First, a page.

Frequently Asked Questions
You will find answers to our most frequently asked questions from Patients, Carers and Mental Health Professionals.
Q During what hours will the Tribunal accept an application?
A. The Tribunal will accept applications etc during business hours. Email applications will also be accepted outside office hours.
Office hours are:
- Monday to Thursday: 9 a.m. - 5 p.m. and Friday: 9 a.m. to 4.30 p.m.
(for further details e.g. Bank Holidays, see the Contacts page)
Q. I have been invited to a hearing. Do I need to attend?
A. Your attendance is expected but not compulsory. On very rare occasions the Tribunal may issue a citation requiring a person to attend as a witness. If you receive a citation to attend the hearing, then you must attend the hearing. It is an offence to refuse or fail, without reasonable excuse, to comply with a citation.
Q. How long will a hearing last?
A. The length of a hearing will depend on the individual case but the majority of hearings are completed within half a day. If a decision is made on the day you will be told what the outcome is.
However, if the panel cannot make a final decision on the application on the day, and there is sufficient evidence to warrant it, they may make an interim compulsory treatment order, which can last up to 28 days. If this occurs the panel will explain what happens next. Another hearing will be arranged before the expiry of the interim compulsory treatment order and you will be invited to that hearing.
Q. How soon will I get notification of the date of my next hearing?
A. Notice will be given as soon as the next hearing is arranged; the Tribunal will attempt to offer as much notice as possible, but statutory timescales can often be quite short.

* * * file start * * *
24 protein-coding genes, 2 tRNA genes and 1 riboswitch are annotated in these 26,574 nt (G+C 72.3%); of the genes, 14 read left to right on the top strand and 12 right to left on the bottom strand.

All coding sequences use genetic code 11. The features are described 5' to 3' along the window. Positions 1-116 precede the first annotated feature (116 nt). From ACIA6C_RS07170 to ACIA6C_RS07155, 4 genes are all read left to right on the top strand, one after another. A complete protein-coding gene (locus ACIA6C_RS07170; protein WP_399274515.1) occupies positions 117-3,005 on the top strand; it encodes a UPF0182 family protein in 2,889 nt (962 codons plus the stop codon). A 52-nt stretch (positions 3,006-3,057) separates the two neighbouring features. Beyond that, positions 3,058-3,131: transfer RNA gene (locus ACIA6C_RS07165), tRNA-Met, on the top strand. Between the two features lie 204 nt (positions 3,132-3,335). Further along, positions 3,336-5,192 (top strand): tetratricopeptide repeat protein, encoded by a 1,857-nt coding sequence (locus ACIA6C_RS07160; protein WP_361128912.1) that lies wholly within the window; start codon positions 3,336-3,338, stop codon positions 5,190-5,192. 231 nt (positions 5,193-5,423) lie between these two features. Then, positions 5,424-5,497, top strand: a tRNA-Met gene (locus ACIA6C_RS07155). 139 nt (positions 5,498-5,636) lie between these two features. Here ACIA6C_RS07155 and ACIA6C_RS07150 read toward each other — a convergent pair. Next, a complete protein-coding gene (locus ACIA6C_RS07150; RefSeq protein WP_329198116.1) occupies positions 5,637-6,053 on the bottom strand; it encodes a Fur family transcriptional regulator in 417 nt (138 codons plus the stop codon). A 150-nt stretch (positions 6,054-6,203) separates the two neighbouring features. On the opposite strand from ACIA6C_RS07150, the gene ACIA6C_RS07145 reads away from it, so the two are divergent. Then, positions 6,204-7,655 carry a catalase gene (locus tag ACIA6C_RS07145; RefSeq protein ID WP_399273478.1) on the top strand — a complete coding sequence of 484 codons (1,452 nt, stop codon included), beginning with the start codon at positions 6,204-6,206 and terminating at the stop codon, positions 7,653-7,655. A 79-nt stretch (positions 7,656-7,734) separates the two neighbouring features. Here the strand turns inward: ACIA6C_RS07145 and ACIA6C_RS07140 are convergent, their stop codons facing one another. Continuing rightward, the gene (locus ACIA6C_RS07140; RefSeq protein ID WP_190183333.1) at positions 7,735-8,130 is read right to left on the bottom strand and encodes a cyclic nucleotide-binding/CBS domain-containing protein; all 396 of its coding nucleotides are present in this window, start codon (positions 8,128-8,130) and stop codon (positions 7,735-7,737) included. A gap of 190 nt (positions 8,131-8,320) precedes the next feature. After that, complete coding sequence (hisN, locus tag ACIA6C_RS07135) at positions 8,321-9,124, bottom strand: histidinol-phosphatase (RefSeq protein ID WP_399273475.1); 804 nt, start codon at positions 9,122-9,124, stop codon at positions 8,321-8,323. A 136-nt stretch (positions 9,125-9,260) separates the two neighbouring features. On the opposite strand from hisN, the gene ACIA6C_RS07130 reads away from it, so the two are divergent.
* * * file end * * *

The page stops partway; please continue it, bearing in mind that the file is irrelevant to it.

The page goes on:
Q. Where are hearings held?
A. Tribunal hearings take place at a wide range of venues across Scotland. Where practical, hearings are held where it is most convenient for the patient. This can be either in a hospital or in a community venue. Details of all venues can be found in our venues' section.
Q. I don't know where the hearing is. What can I do?
A. If you are invited to a hearing the address and postcode will be printed on the letter. You can also find more information on our dedicated venues' section. You can search for information by hospital, venue or area. You could also ask your advocacy worker or another person who you know will be attending the hearing.
Q. I want to attend the hearing but there are times that I cannot attend. What should I do?
A. Complete a Scheduling Pro Forma letting the Tribunal know the dates that you cannot attend and attach this to the front of your original application.
As you will understand, given the statutory timescales within which the Tribunal requires to operate and the fact that a number of people will be invited to attend the hearing, the Tribunal cannot guarantee to accommodate you but will endeavour to do so.
If you are a service user, a named person or another person with an interest and you have been invited to attend a hearing and there are times or dates when you cannot attend, please contact us and we will endeavour to accommodate you.